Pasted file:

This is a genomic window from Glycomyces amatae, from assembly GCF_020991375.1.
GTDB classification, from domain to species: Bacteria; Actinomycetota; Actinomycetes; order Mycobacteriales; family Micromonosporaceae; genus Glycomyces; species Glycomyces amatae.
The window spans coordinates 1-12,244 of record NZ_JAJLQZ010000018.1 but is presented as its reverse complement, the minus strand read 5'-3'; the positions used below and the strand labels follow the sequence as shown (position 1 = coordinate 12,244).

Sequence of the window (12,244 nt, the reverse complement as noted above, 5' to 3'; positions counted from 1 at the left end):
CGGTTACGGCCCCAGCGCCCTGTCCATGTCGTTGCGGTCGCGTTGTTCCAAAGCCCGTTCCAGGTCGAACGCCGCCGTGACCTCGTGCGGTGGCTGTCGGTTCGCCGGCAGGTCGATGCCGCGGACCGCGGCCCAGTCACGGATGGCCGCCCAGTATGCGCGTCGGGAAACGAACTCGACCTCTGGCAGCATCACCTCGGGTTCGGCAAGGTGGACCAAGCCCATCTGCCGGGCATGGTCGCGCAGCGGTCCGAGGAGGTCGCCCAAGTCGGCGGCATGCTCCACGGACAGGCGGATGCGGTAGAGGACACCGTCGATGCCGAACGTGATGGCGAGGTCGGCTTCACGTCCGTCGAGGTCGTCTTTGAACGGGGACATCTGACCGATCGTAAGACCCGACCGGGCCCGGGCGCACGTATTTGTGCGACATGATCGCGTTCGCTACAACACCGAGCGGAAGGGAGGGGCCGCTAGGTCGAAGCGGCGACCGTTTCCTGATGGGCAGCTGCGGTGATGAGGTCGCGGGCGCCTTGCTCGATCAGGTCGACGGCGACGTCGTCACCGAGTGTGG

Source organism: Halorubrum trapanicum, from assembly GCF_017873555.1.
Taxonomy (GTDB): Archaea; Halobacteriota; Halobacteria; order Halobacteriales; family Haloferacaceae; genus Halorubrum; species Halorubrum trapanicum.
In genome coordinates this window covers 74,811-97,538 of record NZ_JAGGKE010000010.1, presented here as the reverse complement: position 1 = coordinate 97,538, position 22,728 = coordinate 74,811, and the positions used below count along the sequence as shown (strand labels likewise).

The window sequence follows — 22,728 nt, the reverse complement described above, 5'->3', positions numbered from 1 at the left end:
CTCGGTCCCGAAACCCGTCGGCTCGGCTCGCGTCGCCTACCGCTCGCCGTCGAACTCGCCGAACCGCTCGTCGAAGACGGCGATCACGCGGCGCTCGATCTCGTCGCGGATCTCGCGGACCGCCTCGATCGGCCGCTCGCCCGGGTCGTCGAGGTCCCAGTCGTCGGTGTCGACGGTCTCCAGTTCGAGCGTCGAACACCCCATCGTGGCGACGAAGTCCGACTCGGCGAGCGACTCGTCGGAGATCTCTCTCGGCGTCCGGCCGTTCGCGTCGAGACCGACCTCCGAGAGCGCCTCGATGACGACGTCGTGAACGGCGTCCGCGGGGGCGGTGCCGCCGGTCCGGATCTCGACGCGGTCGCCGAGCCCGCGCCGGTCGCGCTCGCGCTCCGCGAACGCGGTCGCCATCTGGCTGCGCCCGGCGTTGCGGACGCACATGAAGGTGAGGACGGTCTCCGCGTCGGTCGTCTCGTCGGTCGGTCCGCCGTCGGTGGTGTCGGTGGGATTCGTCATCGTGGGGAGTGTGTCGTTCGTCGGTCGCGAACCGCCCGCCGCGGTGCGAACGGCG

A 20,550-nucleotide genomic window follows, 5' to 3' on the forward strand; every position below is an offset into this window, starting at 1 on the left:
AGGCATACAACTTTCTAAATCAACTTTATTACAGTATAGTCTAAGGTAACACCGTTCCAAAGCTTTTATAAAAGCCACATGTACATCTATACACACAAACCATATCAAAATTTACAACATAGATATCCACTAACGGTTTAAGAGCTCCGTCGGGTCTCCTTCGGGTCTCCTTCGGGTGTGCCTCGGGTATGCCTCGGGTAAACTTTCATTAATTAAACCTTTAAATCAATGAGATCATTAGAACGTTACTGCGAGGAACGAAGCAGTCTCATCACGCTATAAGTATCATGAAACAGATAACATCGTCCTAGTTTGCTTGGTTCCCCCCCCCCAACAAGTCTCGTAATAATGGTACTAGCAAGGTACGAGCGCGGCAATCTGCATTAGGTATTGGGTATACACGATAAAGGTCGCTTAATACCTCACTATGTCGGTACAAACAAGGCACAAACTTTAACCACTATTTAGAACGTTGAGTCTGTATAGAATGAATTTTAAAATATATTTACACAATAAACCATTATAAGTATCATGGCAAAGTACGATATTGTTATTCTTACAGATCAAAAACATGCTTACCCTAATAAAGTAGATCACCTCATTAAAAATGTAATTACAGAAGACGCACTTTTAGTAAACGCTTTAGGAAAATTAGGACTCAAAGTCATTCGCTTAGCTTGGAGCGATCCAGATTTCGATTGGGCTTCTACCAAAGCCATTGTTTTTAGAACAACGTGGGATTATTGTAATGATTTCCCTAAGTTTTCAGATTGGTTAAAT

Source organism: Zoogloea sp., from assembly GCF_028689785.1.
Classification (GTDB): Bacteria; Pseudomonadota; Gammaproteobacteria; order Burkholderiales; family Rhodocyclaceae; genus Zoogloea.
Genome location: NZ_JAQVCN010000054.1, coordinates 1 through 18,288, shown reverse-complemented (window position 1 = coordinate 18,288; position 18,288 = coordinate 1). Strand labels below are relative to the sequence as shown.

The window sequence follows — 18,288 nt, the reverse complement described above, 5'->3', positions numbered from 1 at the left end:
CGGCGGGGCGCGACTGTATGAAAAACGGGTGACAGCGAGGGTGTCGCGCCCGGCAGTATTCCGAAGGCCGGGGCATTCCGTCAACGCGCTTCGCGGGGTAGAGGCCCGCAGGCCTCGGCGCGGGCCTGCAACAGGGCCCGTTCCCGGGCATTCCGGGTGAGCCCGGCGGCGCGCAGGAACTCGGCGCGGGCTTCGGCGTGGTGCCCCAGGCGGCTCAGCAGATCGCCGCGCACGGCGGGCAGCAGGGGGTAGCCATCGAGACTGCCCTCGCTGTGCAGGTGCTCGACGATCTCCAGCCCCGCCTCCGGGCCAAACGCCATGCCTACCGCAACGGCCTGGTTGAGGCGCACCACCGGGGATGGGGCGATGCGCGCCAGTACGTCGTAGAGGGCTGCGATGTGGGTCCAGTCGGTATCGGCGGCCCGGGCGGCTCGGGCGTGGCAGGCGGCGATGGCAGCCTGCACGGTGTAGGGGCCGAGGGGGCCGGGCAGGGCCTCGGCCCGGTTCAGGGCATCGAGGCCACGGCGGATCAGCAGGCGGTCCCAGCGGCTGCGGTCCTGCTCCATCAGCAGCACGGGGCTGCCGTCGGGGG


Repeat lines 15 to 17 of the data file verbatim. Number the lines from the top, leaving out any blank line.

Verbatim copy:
Genome location: NZ_JAQVCN010000054.1, coordinates 1 through 18,288, shown reverse-complemented (window position 1 = coordinate 18,288; position 18,288 = coordinate 1). Strand labels below are relative to the sequence as shown.

The window sequence follows — 18,288 nt, the reverse complement described above, 5'->3', positions numbered from 1 at the left end:
CGGCGGGGCGCGACTGTATGAAAAACGGGTGACAGCGAGGGTGTCGCGCCCGGCAGTATTCCGAAGGCCGGGGCATTCCGTCAACGCGCTTCGCGGGGTAGAGGCCCGCAGGCCTCGGCGCGGGCCTGCAACAGGGCCCGTTCCCGGGCATTCCGGGTGAGCCCGGCGGCGCGCAGGAACTCGGCGCGGGCTTCGGCGTGGTGCCCCAGGCGGCTCAGCAGATCGCCGCGCACGGCGGGCAGCAGGGGGTAGCCATCGAGACTGCCCTCGCTGTGCAGGTGCTCGACGATCTCCAGCCCCGCCTCCGGGCCAAACGCCATGCCTACCGCAACGGCCTGGTTGAGGCGCACCACCGGGGATGGGGCGATGCGCGCCAGTACGTCGTAGAGGGCTGCGATGTGGGTCCAGTCGGTATCGGCGGCCCGGGCGGCTCGGGCGTGGCAGGCGGCGATGGCAGCCTGCACGGTGTAGGGGCCGAGGGGGCCGGGCAGGGCCTCGGCCCGGTTCAGGGCATCGAGGCCACGGCGGATCAGCAGGCGGTCCCAGCGGCTGCGGTCCTGCTCCATCAGCAGCACGGGGCTGCCGTCGGGGG